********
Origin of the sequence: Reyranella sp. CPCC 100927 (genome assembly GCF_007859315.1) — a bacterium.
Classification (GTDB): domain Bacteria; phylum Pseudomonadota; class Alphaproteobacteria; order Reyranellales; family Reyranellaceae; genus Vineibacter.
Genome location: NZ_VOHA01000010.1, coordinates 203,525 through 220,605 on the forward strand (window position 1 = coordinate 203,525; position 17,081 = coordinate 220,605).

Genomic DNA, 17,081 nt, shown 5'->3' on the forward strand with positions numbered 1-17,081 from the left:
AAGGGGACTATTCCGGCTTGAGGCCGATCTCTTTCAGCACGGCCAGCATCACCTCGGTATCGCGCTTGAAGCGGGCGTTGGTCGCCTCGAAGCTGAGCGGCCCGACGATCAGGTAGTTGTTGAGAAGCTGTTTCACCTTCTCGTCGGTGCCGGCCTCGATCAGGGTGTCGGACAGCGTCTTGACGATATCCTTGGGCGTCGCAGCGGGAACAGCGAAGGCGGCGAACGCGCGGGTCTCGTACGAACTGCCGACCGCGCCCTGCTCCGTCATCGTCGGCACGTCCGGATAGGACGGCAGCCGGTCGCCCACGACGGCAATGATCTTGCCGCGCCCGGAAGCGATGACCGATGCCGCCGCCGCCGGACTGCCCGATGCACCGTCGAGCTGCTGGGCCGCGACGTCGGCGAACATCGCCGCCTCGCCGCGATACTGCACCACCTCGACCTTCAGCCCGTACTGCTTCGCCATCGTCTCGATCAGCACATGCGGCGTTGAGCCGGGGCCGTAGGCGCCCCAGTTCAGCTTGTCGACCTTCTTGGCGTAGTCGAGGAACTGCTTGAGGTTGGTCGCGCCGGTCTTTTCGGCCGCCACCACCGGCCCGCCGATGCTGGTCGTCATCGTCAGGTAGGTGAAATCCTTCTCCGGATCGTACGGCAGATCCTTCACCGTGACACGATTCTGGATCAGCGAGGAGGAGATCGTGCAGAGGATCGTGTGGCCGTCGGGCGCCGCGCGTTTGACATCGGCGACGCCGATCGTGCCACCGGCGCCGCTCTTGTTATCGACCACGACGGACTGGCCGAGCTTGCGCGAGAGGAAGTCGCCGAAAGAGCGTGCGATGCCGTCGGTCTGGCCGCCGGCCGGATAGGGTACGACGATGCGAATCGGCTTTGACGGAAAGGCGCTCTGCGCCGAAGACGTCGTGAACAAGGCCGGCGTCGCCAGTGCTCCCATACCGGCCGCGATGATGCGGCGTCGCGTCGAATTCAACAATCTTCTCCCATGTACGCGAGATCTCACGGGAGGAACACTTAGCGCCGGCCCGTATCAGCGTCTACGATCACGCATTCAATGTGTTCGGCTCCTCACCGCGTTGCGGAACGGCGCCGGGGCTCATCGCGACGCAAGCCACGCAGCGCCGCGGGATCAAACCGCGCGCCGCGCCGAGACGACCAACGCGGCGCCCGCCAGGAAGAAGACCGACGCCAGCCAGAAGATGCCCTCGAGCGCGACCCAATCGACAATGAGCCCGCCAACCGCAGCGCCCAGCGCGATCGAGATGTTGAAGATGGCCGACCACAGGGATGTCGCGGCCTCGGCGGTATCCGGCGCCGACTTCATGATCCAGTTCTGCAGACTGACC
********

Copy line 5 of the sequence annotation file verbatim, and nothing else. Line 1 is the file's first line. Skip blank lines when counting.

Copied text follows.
AAGGGGACTATTCCGGCTTGAGGCCGATCTCTTTCAGCACGGCCAGCATCACCTCGGTATCGCGCTTGAAGCGGGCGTTGGTCGCCTCGAAGCTGAGCGGCCCGACGATCAGGTAGTTGTTGAGAAGCTGTTTCACCTTCTCGTCGGTGCCGGCCTCGATCAGGGTGTCGGACAGCGTCTTGACGATATCCTTGGGCGTCGCAGCGGGAACAGCGAAGGCGGCGAACGCGCGGGTCTCGTACGAACTGCCGACCGCGCCCTGCTCCGTCATCGTCGGCACGTCCGGATAGGACGGCAGCCGGTCGCCCACGACGGCAATGATCTTGCCGCGCCCGGAAGCGATGACCGATGCCGCCGCCGCCGGACTGCCCGATGCACCGTCGAGCTGCTGGGCCGCGACGTCGGCGAACATCGCCGCCTCGCCGCGATACTGCACCACCTCGACCTTCAGCCCGTACTGCTTCGCCATCGTCTCGATCAGCACATGCGGCGTTGAGCCGGGGCCGTAGGCGCCCCAGTTCAGCTTGTCGACCTTCTTGGCGTAGTCGAGGAACTGCTTGAGGTTGGTCGCGCCGGTCTTTTCGGCCGCCACCACCGGCCCGCCGATGCTGGTCGTCATCGTCAGGTAGGTGAAATCCTTCTCCGGATCGTACGGCAGATCCTTCACCGTGACACGATTCTGGATCAGCGAGGAGGAGATCGTGCAGAGGATCGTGTGGCCGTCGGGCGCCGCGCGTTTGACATCGGCGACGCCGATCGTGCCACCGGCGCCGCTCTTGTTATCGACCACGACGGACTGGCCGAGCTTGCGCGAGAGGAAGTCGCCGAAAGAGCGTGCGATGCCGTCGGTCTGGCCGCCGGCCGGATAGGGTACGACGATGCGAATCGGCTTTGACGGAAAGGCGCTCTGCGCCGAAGACGTCGTGAACAAGGCCGGCGTCGCCAGTGCTCCCATACCGGCCGCGATGATGCGGCGTCGCGTCGAATTCAACAATCTTCTCCCATGTACGCGAGATCTCACGGGAGGAACACTTAGCGCCGGCCCGTATCAGCGTCTACGATCACGCATTCAATGTGTTCGGCTCCTCACCGCGTTGCGGAACGGCGCCGGGGCTCATCGCGACGCAAGCCACGCAGCGCCGCGGGATCAAACCGCGCGCCGCGCCGAGACGACCAACGCGGCGCCCGCCAGGAAGAAGACCGACGCCAGCCAGAAGATGCCCTCGAGCGCGACCCAATCGACAATGAGCCCGCCAACCGCAGCGCCCAGCGCGATCGAGATGTTGAAGATGGCCGACCACAGGGATGTCGCGGCCTCGGCGGTATCCGGCGCCGACTTCATGATCCAGTTCTGCAGACTGACC